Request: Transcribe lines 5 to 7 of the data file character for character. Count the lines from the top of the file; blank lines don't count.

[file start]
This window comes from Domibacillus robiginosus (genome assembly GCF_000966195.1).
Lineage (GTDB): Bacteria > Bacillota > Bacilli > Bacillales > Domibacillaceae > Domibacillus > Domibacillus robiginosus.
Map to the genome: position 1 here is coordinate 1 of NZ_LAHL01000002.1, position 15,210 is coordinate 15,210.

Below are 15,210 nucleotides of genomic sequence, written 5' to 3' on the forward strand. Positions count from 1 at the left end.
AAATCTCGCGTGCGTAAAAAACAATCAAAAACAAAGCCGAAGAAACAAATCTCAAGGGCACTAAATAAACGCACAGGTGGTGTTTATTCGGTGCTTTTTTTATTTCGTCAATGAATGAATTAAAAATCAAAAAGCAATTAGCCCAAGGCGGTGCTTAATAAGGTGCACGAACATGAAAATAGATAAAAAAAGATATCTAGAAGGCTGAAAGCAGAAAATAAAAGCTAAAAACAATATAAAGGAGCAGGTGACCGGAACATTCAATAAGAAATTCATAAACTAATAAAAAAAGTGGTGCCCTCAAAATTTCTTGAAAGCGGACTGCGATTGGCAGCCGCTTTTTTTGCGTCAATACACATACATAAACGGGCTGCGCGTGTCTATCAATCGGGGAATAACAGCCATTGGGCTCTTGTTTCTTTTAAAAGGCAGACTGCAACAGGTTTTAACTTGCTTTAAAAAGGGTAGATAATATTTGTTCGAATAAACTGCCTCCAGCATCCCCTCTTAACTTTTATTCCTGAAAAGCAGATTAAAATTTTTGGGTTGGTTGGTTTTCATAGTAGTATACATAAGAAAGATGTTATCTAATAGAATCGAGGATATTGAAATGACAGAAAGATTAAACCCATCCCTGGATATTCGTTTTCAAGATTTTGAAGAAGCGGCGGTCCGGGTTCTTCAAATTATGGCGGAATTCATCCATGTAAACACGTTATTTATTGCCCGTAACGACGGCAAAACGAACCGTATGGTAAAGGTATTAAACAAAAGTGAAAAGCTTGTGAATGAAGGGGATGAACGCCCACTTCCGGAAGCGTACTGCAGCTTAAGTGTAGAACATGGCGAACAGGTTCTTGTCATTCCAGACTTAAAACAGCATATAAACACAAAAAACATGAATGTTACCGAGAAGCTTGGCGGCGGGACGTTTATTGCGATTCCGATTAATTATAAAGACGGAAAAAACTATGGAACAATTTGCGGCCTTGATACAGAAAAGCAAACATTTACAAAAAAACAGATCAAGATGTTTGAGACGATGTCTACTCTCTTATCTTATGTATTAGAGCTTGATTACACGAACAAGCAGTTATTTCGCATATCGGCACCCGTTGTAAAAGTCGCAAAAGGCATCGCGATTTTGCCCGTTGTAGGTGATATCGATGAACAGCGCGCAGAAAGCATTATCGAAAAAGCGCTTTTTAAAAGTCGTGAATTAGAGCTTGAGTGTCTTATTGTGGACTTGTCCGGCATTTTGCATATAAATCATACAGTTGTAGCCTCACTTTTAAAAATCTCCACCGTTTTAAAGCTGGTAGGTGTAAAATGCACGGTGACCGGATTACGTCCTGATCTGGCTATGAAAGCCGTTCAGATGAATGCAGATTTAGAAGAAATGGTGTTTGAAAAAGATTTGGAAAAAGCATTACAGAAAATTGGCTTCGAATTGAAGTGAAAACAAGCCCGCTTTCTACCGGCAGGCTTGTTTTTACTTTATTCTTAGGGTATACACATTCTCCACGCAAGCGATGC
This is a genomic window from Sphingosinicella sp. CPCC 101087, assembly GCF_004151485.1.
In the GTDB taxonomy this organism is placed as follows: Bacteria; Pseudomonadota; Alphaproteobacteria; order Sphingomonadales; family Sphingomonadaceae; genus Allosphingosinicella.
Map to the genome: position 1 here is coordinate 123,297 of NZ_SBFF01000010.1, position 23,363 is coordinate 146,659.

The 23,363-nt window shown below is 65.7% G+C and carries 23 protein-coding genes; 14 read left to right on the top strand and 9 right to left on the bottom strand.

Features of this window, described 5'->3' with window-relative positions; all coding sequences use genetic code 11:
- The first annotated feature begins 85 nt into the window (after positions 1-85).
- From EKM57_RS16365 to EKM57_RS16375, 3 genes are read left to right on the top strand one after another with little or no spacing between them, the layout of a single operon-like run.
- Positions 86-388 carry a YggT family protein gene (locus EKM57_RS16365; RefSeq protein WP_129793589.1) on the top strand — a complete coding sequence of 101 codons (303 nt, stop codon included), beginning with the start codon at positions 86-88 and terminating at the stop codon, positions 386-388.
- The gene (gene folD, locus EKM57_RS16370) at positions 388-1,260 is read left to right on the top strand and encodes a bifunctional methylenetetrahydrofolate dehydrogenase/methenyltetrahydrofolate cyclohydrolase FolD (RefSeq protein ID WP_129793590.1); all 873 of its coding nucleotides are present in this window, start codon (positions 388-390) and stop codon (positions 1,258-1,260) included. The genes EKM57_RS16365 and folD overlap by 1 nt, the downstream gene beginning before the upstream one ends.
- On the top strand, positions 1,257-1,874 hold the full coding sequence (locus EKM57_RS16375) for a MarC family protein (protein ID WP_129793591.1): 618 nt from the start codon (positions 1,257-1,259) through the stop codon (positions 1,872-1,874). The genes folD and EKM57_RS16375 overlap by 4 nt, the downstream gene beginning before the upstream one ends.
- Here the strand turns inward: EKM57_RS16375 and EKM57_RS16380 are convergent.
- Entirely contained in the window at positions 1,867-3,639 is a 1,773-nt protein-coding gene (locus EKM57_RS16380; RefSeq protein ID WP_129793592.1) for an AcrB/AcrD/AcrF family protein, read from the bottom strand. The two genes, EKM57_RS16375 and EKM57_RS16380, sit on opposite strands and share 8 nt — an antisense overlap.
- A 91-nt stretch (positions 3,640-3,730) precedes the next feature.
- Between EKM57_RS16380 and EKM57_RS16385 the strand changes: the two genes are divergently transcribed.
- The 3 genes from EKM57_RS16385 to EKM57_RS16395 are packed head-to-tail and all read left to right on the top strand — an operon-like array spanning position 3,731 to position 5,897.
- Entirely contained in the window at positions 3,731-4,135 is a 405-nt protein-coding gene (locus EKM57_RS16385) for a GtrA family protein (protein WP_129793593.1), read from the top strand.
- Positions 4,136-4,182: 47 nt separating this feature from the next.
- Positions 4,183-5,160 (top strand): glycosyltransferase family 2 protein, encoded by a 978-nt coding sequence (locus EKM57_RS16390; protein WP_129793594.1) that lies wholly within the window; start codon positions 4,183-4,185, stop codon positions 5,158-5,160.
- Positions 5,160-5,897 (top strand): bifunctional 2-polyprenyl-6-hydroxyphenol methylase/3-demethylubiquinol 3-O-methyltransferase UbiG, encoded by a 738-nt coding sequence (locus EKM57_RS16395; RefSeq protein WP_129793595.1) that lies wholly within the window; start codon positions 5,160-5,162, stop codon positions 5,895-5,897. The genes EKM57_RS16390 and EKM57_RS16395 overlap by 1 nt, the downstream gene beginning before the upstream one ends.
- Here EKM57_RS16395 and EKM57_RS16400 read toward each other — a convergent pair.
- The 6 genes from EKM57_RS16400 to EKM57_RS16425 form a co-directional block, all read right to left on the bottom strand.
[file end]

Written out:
AAATCTCGCGTGCGTAAAAAACAATCAAAAACAAAGCCGAAGAAACAAATCTCAAGGGCACTAAATAAACGCACAGGTGGTGTTTATTCGGTGCTTTTTTTATTTCGTCAATGAATGAATTAAAAATCAAAAAGCAATTAGCCCAAGGCGGTGCTTAATAAGGTGCACGAACATGAAAATAGATAAAAAAAGATATCTAGAAGGCTGAAAGCAGAAAATAAAAGCTAAAAACAATATAAAGGAGCAGGTGACCGGAACATTCAATAAGAAATTCATAAACTAATAAAAAAAGTGGTGCCCTCAAAATTTCTTGAAAGCGGACTGCGATTGGCAGCCGCTTTTTTTGCGTCAATACACATACATAAACGGGCTGCGCGTGTCTATCAATCGGGGAATAACAGCCATTGGGCTCTTGTTTCTTTTAAAAGGCAGACTGCAACAGGTTTTAACTTGCTTTAAAAAGGGTAGATAATATTTGTTCGAATAAACTGCCTCCAGCATCCCCTCTTAACTTTTATTCCTGAAAAGCAGATTAAAATTTTTGGGTTGGTTGGTTTTCATAGTAGTATACATAAGAAAGATGTTATCTAATAGAATCGAGGATATTGAAATGACAGAAAGATTAAACCCATCCCTGGATATTCGTTTTCAAGATTTTGAAGAAGCGGCGGTCCGGGTTCTTCAAATTATGGCGGAATTCATCCATGTAAACACGTTATTTATTGCCCGTAACGACGGCAAAACGAACCGTATGGTAAAGGTATTAAACAAAAGTGAAAAGCTTGTGAATGAAGGGGATGAACGCCCACTTCCGGAAGCGTACTGCAGCTTAAGTGTAGAACATGGCGAACAGGTTCTTGTCATTCCAGACTTAAAACAGCATATAAACACAAAAAACATGAATGTTACCGAGAAGCTTGGCGGCGGGACGTTTATTGCGATTCCGATTAATTATAAAGACGGAAAAAACTATGGAACAATTTGCGGCCTTGATACAGAAAAGCAAACATTTACAAAAAAACAGATCAAGATGTTTGAGACGATGTCTACTCTCTTATCTTATGTATTAGAGCTTGATTACACGAACAAGCAGTTATTTCGCATATCGGCACCCGTTGTAAAAGTCGCAAAAGGCATCGCGATTTTGCCCGTTGTAGGTGATATCGATGAACAGCGCGCAGAAAGCATTATCGAAAAAGCGCTTTTTAAAAGTCGTGAATTAGAGCTTGAGTGTCTTATTGTGGACTTGTCCGGCATTTTGCATATAAATCATACAGTTGTAGCCTCACTTTTAAAAATCTCCACCGTTTTAAAGCTGGTAGGTGTAAAATGCACGGTGACCGGATTACGTCCTGATCTGGCTATGAAAGCCGTTCAGATGAATGCAGATTTAGAAGAAATGGTGTTTGAAAAAGATTTGGAAAAAGCATTACAGAAAATTGGCTTCGAATTGAAGTGAAAACAAGCCCGCTTTCTACCGGCAGGCTTGTTTTTACTTTATTCTTAGGGTATACACATTCTCCACGCAAGCGATGC
This is a genomic window from Sphingosinicella sp. CPCC 101087, assembly GCF_004151485.1.
In the GTDB taxonomy this organism is placed as follows: Bacteria; Pseudomonadota; Alphaproteobacteria; order Sphingomonadales; family Sphingomonadaceae; genus Allosphingosinicella.